a methodology allowing her to plumb the vital depths of a
film or book, can now be seen in Emily's thorough reworking
of raw historical data to arrive at a fresh understanding
of the past.
In American colleges it is customary to
take a Junior Year Abroad, and as Emily was studying French
and Spanish, the choice was either Paris or Madrid. "Against
all expectations" (modesty is one of her most engaging
traits) an application to the prestigious Middlebury College
in Vermont was successful, and eleven months in 1980-81 were
spent at Madrid's Instituto Miguel Ángel. The Old World,
and especially Spain, came as a complete revelation: she sighed
with the Moors of the Alhambra, dreamt with the spires of
Salamanca and Oxford and fell hopelessly in love with the
architecture, the ever-present history and a handsome Madrileño.
After wedding bells and a classic Balearic
honeymoon (passing little Ibiza by - there was neither time
nor money) the couple settled down to work in the Spanish
capital. Emily taught English and became a mother, but within
a few years was feeling a pressing need to reacquaint herself
with the salty Mediterranean air. When a faint possibility
of work in Ibiza presented itself in 1984, she urged her husband
to pursue it and against all odds, fortune again smiled: the
little family found itself for the first time gazing out on
the miraculous bay of San Antonio.
We have been neglecting a key player in
our story: re-enter Betty Kaufman from Alabama and Tennessee,
onetime actress, passionate reader, history buff par excellence
- and mother of Emily. She had flown over to help with the
move, and before flying back to Pennsylvania decided that
now was the time to take her daughter's knowledge of ancient
history in hand. Emily recalls the day she told her mother
over the phone about the move to Ibiza. Mrs Kaufman (with
no hesitation): "Ibitsia? You know they have the largest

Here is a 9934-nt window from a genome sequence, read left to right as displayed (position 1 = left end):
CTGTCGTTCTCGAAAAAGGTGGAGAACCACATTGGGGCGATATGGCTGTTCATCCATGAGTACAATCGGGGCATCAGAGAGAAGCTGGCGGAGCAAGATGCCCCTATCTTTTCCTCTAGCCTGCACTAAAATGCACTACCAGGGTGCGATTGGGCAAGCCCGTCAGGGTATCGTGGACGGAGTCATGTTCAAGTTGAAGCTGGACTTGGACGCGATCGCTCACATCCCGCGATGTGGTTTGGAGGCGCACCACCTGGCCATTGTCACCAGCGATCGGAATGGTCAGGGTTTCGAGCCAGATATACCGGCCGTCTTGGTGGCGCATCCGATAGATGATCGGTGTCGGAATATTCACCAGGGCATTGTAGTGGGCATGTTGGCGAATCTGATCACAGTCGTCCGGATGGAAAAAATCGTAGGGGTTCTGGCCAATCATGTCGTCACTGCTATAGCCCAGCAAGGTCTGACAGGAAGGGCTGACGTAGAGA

Punic necropolis in the entire Mediterranean?" Emily
hadn't the faintest idea what she was talking about, but both
'Punic' and 'necropolis' sounded intriguing. When her mother
added the Carthaginians for good measure, she was completely
floored: 'But we never studied them,' was all she could wail
into the receiver.
So one fine day in San Antonio Betty Kaufman
announced a joint visit to Dalt Vila. "We have to see
the walled city," she explained. Off the pair went and
within a short time Emily found herself standing before Charles
V's and Calvi's magnificent ramparts, transfixed to the ground.
It was the first time she had set eyes on anything like it,
a revelation - an epiphany. There and then she made a solemn
resolve to get to the bottom of the breath-taking monument
- and of the history of the island on which it had been erected.
Nearly eight years were to pass before she
could embark properly on her mission. The first step was when
she was headhunted in 1989 by the first editor of IbizaNOW,
Sally Wilson. The two were sitting in a travel agency and
it was their eyes which smiled, the start of a lasting friendship,
personal as well as professional. The latter was transferred
a few years later to Don and Gisela Andrews when they took
over the editorial reins in Santa Eulalia. Emily soon graduated
from cub reporter to one of the monthly's core contributors,
but when she started up a vegetarian café in San Antonio,
it became difficult to juggle the journalistic career with
her culinary one. The year was 1992, five hundred years after
Columbus sighted the New World, and the merry month was May.
"If I have to write this blasted thing," she said
in a frank outburst to the editor as the monthly deadline